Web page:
Putin, Justinian and the Revival of Empire

Mosaic of Emperor Justinian I in the Basilica di San Vitale in Ravenna, Italy. (Credit: By Petar Milošević – Own work, CC BY-SA 4.0, https://commons.wikimedia.org/w/index.php?curid=40035957)

After decades of relative peace, a full-scale war has broken out in Europe with the Russian invasion of Ukraine. Angered by the former Soviet republic’s efforts to integrate with Europe, Russian President Vladimir Putin has rolled the dice and unleashed hell on his nation’s neighbor.

History doesn’t repeat itself, but there are patterns that echo down through time. Sixteen centuries ago, another European leader launched a similar invasion designed to restore past glories. He succeeded — to a point.

All this has Happened Before

In late June 533, an expeditionary force under the command of Gen. Flavius Balisarius set sail from the Eastern Roman Empire capital of Constantinople. After a voyage of several months along the coasts of Greece and Italy, the force landed at Caputvada on the North Africa coast in early September.

The expeditionary force’s target was the Vandal Kingdom, centered in the former Roman capital of North Africa, Carthage. Emperor Justinian I had dispatched the expedition with two objectives in mind, one short term and limited, the other expansive and long term.

The Vandals had been part of a wave of barbarian tribes that, pushed out of their homelands by marauding Huns, had overrun the Western Roman Empire in the early fifth century. (The empire had split into east and west in 395, with separate capitals at Ravenna and Constantinople.) Vandals and other barbarians had crossed the Rhine, pillaged their way across Gaul (modern day France and Belgium), and seized control of Iberia (present-day Spain and Portugal). For a period, life was good as the invaders soaked up the Mediterranean sun and lives off the tax revenues that used to go to the Western Roman Empire.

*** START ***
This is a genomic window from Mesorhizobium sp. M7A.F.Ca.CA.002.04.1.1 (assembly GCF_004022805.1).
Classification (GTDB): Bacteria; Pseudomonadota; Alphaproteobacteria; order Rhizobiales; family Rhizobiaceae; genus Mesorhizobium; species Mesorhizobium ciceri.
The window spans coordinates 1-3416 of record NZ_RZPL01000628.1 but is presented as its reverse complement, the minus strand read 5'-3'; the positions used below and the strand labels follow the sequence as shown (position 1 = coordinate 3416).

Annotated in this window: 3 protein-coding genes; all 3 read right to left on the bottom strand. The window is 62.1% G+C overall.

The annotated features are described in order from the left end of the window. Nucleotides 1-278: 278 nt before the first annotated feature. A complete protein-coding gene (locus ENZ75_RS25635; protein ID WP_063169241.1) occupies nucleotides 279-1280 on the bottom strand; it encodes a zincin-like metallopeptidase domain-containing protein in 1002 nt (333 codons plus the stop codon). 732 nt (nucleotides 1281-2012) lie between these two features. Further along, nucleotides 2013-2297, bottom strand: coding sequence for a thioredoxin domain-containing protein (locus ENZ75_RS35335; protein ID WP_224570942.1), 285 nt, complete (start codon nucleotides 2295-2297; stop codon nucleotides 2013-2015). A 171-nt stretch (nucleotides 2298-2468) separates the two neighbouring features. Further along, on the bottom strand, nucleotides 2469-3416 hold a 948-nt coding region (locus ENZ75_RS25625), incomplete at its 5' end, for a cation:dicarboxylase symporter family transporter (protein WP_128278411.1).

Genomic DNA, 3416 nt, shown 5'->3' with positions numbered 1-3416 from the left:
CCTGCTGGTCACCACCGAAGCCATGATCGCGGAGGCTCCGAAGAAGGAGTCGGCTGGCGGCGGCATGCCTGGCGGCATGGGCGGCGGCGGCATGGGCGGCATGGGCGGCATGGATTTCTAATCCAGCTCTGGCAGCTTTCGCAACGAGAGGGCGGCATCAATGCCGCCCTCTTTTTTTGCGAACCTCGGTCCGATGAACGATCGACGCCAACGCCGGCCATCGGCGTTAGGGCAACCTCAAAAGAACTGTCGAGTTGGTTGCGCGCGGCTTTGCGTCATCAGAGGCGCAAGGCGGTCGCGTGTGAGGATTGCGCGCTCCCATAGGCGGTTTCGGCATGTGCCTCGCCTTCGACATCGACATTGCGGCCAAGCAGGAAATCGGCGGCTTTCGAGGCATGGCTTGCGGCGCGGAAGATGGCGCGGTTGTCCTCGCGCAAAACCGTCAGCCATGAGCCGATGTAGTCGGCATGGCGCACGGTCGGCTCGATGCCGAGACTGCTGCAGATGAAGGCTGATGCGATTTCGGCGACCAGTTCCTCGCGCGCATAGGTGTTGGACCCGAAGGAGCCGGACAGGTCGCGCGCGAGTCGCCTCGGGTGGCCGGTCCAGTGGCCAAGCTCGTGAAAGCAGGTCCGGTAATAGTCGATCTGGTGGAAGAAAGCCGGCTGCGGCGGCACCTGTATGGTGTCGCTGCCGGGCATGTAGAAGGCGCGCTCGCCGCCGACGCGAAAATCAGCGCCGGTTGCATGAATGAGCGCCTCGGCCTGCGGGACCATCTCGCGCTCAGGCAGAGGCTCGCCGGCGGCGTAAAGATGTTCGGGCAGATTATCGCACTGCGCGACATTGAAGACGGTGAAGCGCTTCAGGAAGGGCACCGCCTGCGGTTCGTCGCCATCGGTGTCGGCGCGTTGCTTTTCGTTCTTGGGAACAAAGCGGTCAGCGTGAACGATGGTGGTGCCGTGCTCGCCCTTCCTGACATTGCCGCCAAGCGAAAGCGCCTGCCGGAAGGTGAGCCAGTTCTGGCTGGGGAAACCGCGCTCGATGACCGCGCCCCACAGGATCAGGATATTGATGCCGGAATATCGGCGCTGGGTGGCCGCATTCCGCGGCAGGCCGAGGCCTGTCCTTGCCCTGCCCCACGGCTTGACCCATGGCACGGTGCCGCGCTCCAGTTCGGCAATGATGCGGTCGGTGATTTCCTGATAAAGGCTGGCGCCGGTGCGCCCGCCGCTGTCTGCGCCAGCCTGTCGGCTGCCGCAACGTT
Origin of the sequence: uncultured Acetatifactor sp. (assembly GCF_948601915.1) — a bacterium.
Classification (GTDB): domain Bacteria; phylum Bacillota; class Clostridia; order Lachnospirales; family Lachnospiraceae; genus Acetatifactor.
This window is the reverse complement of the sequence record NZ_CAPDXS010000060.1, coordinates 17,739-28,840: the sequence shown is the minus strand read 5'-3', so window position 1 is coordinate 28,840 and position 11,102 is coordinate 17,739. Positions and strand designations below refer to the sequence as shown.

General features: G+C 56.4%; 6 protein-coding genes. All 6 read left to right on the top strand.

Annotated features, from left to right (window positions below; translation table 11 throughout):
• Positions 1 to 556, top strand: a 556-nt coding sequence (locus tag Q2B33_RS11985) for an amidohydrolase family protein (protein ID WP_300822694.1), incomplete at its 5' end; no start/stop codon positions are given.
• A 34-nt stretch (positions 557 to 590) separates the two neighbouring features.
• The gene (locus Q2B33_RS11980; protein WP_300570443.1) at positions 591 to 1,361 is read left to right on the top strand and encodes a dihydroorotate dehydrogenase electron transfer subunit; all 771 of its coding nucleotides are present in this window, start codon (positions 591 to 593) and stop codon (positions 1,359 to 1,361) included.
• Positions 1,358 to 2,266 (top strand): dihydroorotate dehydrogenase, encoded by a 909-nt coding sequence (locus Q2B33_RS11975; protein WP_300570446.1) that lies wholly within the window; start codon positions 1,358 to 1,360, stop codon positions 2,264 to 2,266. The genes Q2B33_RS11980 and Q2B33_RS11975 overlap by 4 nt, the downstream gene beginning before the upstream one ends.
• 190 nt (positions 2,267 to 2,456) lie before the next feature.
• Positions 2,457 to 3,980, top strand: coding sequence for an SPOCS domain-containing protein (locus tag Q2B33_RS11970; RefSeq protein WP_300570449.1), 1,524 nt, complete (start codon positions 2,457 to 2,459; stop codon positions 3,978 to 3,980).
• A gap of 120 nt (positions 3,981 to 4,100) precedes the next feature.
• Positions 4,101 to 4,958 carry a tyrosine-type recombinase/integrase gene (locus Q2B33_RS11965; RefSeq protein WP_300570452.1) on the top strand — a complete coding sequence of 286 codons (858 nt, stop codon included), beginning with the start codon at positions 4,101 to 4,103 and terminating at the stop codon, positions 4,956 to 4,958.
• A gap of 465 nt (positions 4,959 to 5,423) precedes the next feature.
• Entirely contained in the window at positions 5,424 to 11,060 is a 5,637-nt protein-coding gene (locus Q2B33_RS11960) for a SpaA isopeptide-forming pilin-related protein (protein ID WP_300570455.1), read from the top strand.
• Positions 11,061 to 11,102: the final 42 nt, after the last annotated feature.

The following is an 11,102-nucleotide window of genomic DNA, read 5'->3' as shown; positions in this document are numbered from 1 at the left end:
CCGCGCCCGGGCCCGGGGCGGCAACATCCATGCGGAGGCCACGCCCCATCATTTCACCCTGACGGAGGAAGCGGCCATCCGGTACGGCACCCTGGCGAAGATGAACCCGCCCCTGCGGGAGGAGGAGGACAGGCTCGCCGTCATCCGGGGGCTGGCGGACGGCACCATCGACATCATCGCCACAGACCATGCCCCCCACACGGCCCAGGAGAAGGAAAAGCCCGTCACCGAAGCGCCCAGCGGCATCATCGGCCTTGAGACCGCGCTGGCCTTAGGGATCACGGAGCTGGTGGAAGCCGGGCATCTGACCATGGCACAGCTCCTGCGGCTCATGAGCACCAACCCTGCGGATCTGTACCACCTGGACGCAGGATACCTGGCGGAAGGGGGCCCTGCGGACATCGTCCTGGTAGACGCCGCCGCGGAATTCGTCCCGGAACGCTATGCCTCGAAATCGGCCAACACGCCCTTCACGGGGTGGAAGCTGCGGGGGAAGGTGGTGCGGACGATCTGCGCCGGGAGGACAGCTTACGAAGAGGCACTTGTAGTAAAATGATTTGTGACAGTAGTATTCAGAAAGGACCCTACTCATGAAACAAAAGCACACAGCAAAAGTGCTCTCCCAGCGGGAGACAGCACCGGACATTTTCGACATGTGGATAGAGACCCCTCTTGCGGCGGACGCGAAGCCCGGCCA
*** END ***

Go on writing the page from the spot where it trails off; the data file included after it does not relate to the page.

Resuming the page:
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Russia Moves to Suppress News of Corruption at Roscosmos, Military Services

Vladimir Putin receives a briefing from Roscosmos General Director Dmitry Rogozin. (Credit: Office of the Russian President)

by Douglas Messier
Managing Editor

Do you remember all those stories about corruption and theft at Roscomos’ new Vostochny spaceport? How about the one about the construction manager who was arrested driving around in diamond-encrusted Mercedes? Or how one in every five rubles allocated for the Russia’s military-industrial complex is lost to waste, fraud and abuse?

Well, after years of not entirely successful attempts to clean up these embarrassing problems, the government of Vladimir Putin has hit upon a new strategy: suppress all news of them. The Moscow Times reports the Federal Security Service, a successor organization to the KGB, has published a 60-point list of information that “foreign states, organizations and citizens can use against Russia’s security.”

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